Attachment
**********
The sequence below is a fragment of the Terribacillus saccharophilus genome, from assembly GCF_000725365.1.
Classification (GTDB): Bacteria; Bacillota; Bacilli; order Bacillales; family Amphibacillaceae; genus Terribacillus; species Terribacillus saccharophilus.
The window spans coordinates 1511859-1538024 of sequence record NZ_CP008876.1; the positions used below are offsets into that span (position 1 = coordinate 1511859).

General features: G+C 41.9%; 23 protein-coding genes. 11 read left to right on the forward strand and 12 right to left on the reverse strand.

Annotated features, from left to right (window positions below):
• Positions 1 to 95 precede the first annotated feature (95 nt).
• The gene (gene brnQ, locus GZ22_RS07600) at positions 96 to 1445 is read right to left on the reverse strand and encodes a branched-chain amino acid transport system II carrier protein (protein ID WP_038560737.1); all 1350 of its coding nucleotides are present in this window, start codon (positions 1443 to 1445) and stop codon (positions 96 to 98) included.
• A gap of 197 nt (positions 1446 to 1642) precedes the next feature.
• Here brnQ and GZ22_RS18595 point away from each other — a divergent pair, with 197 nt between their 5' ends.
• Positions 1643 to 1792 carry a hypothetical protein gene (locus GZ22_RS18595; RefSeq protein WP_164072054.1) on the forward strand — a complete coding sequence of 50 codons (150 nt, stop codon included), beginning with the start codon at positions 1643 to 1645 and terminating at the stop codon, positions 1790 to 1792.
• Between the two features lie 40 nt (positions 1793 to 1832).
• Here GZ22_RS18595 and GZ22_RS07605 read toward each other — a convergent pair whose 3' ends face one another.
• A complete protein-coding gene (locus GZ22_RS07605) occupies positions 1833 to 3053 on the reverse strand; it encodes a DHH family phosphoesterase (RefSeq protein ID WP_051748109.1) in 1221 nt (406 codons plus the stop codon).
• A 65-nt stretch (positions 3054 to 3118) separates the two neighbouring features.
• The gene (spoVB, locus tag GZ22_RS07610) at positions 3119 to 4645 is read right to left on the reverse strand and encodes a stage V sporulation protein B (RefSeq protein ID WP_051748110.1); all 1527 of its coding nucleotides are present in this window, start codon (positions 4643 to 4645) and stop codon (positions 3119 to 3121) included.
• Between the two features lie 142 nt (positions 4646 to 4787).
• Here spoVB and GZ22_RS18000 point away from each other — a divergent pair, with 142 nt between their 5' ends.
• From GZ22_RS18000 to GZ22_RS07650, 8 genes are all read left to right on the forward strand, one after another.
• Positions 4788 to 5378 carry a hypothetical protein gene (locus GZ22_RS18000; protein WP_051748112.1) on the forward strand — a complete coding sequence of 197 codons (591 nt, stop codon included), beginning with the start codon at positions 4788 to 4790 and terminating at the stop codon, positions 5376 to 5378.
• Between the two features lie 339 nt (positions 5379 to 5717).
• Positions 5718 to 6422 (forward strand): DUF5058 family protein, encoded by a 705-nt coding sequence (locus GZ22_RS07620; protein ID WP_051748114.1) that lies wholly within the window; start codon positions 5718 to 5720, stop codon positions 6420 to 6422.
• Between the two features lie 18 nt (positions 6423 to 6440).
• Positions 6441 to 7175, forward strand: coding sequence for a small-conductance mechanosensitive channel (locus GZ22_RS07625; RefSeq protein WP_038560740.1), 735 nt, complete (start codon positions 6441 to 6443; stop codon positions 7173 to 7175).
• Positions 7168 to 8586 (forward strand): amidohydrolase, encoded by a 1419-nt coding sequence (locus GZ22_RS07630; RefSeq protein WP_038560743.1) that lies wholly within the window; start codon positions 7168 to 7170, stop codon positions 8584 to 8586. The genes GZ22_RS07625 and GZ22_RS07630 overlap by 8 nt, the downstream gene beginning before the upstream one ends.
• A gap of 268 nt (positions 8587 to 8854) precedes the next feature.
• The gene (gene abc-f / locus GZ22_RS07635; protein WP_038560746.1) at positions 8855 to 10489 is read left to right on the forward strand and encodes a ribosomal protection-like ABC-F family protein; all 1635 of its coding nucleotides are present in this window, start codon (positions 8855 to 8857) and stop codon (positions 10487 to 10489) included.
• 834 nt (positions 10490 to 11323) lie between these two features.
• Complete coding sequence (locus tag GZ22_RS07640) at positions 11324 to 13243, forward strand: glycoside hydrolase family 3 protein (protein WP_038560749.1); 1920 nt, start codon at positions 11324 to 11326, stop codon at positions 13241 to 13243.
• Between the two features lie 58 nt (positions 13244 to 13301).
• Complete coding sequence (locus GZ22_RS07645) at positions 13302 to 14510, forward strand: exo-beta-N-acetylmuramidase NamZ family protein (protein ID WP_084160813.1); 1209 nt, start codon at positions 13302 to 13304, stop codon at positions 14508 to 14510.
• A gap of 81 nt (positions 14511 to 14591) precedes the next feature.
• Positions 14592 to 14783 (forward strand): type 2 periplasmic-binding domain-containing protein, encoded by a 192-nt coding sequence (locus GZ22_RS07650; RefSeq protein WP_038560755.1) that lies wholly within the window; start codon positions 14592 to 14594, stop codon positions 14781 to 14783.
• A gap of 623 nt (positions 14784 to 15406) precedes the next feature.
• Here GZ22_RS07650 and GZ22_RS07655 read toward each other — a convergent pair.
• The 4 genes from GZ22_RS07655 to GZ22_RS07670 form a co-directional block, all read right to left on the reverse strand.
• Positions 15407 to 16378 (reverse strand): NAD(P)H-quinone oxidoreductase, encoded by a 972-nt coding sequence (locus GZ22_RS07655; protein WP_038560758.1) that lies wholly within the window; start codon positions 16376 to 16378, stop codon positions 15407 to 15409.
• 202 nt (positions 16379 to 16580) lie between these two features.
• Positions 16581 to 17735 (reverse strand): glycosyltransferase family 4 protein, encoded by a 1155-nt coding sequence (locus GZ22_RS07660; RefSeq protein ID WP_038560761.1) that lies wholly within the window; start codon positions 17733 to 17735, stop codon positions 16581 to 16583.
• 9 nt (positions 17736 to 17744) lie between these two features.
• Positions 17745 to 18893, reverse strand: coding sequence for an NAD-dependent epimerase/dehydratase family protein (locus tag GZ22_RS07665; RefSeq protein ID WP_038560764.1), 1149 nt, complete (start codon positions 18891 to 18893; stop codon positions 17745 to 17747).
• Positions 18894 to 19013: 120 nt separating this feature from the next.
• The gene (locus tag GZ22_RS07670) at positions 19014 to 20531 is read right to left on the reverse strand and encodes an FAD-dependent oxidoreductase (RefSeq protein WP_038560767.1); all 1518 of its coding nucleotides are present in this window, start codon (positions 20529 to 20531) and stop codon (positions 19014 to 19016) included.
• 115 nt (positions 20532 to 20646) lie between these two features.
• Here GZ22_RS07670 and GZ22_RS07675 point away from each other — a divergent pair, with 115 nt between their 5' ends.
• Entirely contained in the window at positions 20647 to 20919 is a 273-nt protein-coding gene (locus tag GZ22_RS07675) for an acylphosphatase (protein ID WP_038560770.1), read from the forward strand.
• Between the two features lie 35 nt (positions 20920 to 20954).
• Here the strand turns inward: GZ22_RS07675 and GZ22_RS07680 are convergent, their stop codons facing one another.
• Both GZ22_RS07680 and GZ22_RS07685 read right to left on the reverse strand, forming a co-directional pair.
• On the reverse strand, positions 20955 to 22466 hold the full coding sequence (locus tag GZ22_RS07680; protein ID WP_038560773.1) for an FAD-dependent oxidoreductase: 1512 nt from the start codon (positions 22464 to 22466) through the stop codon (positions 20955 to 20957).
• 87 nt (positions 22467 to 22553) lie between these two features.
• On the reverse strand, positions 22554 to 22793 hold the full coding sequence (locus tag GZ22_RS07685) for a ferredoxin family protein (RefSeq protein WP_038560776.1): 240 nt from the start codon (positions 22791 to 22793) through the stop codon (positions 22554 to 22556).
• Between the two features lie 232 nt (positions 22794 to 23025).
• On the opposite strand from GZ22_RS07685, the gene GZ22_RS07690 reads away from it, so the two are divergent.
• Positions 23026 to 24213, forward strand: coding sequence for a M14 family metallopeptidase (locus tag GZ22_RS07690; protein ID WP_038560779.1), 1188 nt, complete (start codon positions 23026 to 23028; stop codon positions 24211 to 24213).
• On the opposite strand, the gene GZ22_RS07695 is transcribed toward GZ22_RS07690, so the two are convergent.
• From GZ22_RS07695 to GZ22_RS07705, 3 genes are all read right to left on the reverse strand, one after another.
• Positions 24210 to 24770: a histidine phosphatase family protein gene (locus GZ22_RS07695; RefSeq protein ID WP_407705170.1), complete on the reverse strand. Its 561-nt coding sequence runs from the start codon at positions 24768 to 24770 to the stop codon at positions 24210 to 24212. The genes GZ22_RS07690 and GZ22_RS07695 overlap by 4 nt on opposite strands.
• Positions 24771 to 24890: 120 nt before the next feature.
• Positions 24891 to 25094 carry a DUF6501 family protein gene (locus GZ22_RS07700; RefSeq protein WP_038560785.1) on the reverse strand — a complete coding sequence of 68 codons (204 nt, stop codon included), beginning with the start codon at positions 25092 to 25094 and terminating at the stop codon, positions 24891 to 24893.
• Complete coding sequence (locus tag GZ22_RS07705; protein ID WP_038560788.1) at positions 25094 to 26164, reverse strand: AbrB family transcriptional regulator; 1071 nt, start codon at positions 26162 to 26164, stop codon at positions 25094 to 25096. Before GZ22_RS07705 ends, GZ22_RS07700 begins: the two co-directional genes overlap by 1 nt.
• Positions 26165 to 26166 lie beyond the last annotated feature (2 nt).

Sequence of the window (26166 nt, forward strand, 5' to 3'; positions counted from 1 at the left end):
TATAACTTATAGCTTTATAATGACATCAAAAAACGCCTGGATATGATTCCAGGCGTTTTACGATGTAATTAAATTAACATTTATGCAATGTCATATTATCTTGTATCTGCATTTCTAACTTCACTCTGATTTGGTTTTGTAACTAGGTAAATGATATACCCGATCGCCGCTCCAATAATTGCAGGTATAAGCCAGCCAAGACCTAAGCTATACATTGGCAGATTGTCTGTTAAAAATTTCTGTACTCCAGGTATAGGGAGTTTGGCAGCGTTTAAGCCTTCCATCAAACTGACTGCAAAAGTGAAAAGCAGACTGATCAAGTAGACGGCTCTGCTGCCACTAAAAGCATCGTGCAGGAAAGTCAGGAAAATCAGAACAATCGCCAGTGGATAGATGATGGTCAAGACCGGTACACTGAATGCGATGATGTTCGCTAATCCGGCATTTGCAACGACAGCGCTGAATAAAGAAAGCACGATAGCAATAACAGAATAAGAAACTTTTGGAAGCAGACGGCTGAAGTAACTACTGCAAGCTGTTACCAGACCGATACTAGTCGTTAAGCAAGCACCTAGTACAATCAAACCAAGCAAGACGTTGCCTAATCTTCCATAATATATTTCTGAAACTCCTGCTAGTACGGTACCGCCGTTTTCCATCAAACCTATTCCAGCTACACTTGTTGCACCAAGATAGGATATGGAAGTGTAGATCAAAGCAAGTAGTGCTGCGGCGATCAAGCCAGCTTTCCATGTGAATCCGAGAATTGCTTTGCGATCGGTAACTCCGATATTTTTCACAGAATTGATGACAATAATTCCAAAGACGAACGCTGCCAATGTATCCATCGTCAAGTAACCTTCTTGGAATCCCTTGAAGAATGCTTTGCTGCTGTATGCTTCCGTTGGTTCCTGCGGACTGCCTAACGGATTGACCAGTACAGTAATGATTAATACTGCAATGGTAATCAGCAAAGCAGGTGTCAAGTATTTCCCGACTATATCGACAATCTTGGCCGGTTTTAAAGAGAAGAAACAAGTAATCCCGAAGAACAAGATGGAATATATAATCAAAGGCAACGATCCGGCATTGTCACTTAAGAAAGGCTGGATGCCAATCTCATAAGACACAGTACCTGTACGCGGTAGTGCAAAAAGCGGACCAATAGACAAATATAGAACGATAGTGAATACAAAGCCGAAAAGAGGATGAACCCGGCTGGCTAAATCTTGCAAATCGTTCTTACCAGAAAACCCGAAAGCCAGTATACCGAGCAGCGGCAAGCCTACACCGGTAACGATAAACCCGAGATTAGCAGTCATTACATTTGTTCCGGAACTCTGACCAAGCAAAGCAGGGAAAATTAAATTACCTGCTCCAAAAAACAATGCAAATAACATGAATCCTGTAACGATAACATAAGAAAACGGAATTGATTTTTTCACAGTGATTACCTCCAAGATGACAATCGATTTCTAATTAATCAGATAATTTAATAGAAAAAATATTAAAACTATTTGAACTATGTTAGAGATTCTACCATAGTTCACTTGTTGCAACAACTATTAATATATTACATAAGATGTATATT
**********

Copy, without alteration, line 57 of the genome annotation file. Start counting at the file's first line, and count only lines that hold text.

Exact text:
• Positions 24210 to 24770: a histidine phosphatase family protein gene (locus GZ22_RS07695; RefSeq protein ID WP_407705170.1), complete on the reverse strand. Its 561-nt coding sequence runs from the start codon at positions 24768 to 24770 to the stop codon at positions 24210 to 24212. The genes GZ22_RS07690 and GZ22_RS07695 overlap by 4 nt on opposite strands.